Then download NOOBS software from http://downloads.raspberrypi.org/noobs. It is a zip file, extract it and put the contents to the formatted SD card. Note, put the contents inside NOOBS_v1_3 folder to the SD card, but not the NOOBS_v1_3 folder itself.
2. Connect hardware to Pi.
Plug in the SD card to Pi, connect keyboard and mouse, HDMI to VGA adapter (then to monitor), Ethernet cable, and power adapter. As soon as you connect the power adapter, Pi will start to run. We have an option to select which OS to run, and we selected Raspbian, a version of Linux.
A close view of the hardware connected to Pi.
A far view of Pi and the keyboard/mouse, monitor etc. You can see the big juicy raspberry on the screen.
3. Surfing internet
Looks like it’s ready. Now let’s do something real - surfing internet. I opened Midori (a web browser) and can successfully go to any website I like.
Conclusions:
We successfully set up Raspberry Pi as a computer running Linux. The next step is to see if we can use it for research purpose.
Author: Xu Cui Categories: brain, linux, programming, web Tags:

Learning PaperBox in 2 minutes

September 13th, 2012

PaperBox is a cloud reference manager ideal for labs and teams to collaborate. Get it here:

http://www.peaya.com/paperbox

Author: Xu Cui Categories: technology, web Tags:

Cohort analysis

February 16th, 2011

Cohort analysis is a good metric on how users engage to an application. To do this, you:

  1. Break the users into cohorts according to when they register (bin size usually a month)
  2. Count the number of users in each cohort who login in over time
  3. Plot it

What you can get:

  1. the number of users currently using the program (read the height of period 5)
  2. retention rate over time
  3. growth rate

EverNote ECO Phil Libin used this analysis to attract investors.

Source: http://disruptivegrowth.wordpress.com/2010/07/12/running-the-numbers-cohorts/

How to make the cohort analysis plot?

It’s actually simple. Use Excel. Prepare a table where each row is one cohort over time, and each column is a time point. Then click “insert” and “Stacked Area”.

cohort plot using Excel

cohort plot using Excel

Author: Xu Cui Categories: web Tags:

Flash 3D video demo

February 5th, 2011

Racer

Ostrova

Zombie

Author: Xu Cui Categories: adobe air, programming, web Tags:

GMail Advanced Search

May 2nd, 2010

As I have quite some emails (>13000) in gmail, searching more efficiently becomes a necessity. Fortunately gmail offers some advanced search syntax.

http://mail.google.com/support/bin/answer.py?hl=en&answer=7190

  1. Search emails with attachment
    fmri meeting has:attachment
  2. Search emails with attachment, and the attachment is a pdf file
    fmri meeting filename:pdf
  3. Search emails sent from John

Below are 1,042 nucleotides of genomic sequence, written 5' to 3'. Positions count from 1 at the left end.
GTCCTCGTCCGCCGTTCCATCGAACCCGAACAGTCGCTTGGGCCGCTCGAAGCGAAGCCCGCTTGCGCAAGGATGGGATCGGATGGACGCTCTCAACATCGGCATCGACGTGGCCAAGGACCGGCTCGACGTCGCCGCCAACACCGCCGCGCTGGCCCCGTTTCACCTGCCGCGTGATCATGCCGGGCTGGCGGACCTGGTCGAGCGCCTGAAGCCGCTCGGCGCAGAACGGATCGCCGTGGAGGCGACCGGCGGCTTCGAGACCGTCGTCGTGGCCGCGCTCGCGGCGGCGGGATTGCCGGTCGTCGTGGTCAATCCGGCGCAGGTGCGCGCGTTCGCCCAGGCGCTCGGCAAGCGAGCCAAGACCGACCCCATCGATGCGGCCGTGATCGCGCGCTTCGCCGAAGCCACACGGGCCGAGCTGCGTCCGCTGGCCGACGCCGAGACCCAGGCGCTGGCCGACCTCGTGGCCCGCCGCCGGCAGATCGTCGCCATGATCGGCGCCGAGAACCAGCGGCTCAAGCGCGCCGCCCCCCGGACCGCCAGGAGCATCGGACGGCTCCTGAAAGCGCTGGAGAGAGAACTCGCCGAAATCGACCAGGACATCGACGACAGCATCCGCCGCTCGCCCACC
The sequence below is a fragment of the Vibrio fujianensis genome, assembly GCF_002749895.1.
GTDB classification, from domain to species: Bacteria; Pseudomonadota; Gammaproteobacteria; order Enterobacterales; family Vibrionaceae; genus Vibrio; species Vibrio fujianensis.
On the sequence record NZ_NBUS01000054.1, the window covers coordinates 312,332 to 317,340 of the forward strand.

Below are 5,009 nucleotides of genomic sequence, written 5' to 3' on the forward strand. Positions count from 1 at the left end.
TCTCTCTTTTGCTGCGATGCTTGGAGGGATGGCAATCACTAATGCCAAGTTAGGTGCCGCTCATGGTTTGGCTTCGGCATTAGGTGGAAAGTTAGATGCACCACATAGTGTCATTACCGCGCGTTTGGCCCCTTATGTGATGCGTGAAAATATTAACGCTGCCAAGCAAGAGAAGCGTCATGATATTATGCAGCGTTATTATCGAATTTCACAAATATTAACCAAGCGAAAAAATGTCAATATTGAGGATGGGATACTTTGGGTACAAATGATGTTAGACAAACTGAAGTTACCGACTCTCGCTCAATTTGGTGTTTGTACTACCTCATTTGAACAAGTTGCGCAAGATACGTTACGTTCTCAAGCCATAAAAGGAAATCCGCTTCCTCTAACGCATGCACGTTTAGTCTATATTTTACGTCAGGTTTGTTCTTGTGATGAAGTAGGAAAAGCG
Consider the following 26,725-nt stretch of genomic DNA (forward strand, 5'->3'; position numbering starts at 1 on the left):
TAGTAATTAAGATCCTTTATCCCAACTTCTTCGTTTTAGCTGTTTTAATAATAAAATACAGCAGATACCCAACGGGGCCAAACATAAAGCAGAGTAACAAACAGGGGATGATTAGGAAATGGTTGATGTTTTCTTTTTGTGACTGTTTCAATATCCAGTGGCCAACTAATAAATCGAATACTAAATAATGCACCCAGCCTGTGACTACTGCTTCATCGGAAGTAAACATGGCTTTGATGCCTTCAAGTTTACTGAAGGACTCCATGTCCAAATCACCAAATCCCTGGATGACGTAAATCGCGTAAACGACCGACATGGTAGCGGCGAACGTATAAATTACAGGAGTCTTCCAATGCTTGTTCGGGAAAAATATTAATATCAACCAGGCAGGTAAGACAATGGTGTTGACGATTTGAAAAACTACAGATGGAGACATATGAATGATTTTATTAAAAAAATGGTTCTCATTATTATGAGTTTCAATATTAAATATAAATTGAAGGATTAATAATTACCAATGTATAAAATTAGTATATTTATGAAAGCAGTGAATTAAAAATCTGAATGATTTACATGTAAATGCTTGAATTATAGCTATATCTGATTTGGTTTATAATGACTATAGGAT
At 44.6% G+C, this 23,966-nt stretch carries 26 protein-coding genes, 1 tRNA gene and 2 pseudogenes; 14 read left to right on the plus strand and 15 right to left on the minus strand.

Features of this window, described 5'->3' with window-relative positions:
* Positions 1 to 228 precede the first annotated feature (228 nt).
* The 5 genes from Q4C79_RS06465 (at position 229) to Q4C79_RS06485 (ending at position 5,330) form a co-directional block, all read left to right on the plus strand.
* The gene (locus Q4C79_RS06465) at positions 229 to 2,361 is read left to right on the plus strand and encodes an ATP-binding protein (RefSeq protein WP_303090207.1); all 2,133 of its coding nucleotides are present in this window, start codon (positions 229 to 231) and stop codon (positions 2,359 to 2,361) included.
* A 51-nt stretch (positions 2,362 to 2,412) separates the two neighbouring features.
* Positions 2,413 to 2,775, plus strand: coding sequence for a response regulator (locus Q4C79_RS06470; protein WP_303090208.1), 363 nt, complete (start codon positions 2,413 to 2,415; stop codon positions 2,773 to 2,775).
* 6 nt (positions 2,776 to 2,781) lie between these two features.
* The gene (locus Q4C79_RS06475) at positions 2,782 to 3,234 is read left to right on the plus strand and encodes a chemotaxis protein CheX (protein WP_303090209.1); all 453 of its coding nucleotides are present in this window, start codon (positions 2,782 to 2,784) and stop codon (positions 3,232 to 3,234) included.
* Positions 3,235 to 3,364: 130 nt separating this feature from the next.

fmri meeting from:john
  4. Search emails sent to John
    fmri meeting to:john
  5. Search emails sent before 2009/08/01
    fmri meeting before:2009/08/01
  6. Search emails sent after 2009/08/01
    fmri meeting after:2009/08/01
Author: Xu Cui Categories: life, web Tags:

Malicious website mimicing twitter

February 13th, 2010

You may receive a direct message from one of your friends saying:

Hi, xxx! A new twitter service! Try it, nice one! http://twltter.ru/

Don’t click the link! I clicked and it’s exactly identical to twitter’s own interface. I thought it was twitter so I entered my username/password, but nothing happened. After a few hours I realize this might be a malicious website. So I changed my twitter password.

Social networks make us more connected — but also more vulnerable for virus to spread. Be careful.

Author: Xu Cui Categories: web Tags:

Mostly used password

January 25th, 2010

The most common password is 123456, about 1% people are using it.

Mostly used password

Mostly used password

Author: Xu Cui Categories: web Tags:

Top 10 Social Networking Sites

January 21st, 2010

In terms of number of visits, Facebook takes ~50% of the US market share.

Market share of social web

Market share of social web

Author: Xu Cui Categories: web Tags:

Amf3Broker error and fix

June 27th, 2009

I encounter this error in an AIR application which uses amfphp for remoting:

The class {Amf3Broker} could not be found under the class path {/var/htdocs/amfphp/services/amfphp/Amf3Broker.php}

I googled and found several links, but their suggestions doesn’t work. I finally find the cause in the error log files of apache:

PHP Fatal error: Allowed memory size of 16777216 bytes exhausted (tried to allocate 2502231 bytes) in /var/www/html/…/amfphp2/core/amf/io/AMFBaseSerializer.php on line 98

So the cause is not amfphp, but instead my setting in php. So I edited /etc/php.ini, set memory_limit to a larger value. The problem solved.

If this doesn’t solve your problem, you may try the following links:
http://www.sephiroth.it/weblog/archives/2007/10/amfphp_and_mbstring.php
http://www.gotoandlearnforum.com/viewtopic.php?f=17&t=23708&p=109112

Author: Xu Cui Categories: adobe air, linux, php, web Tags: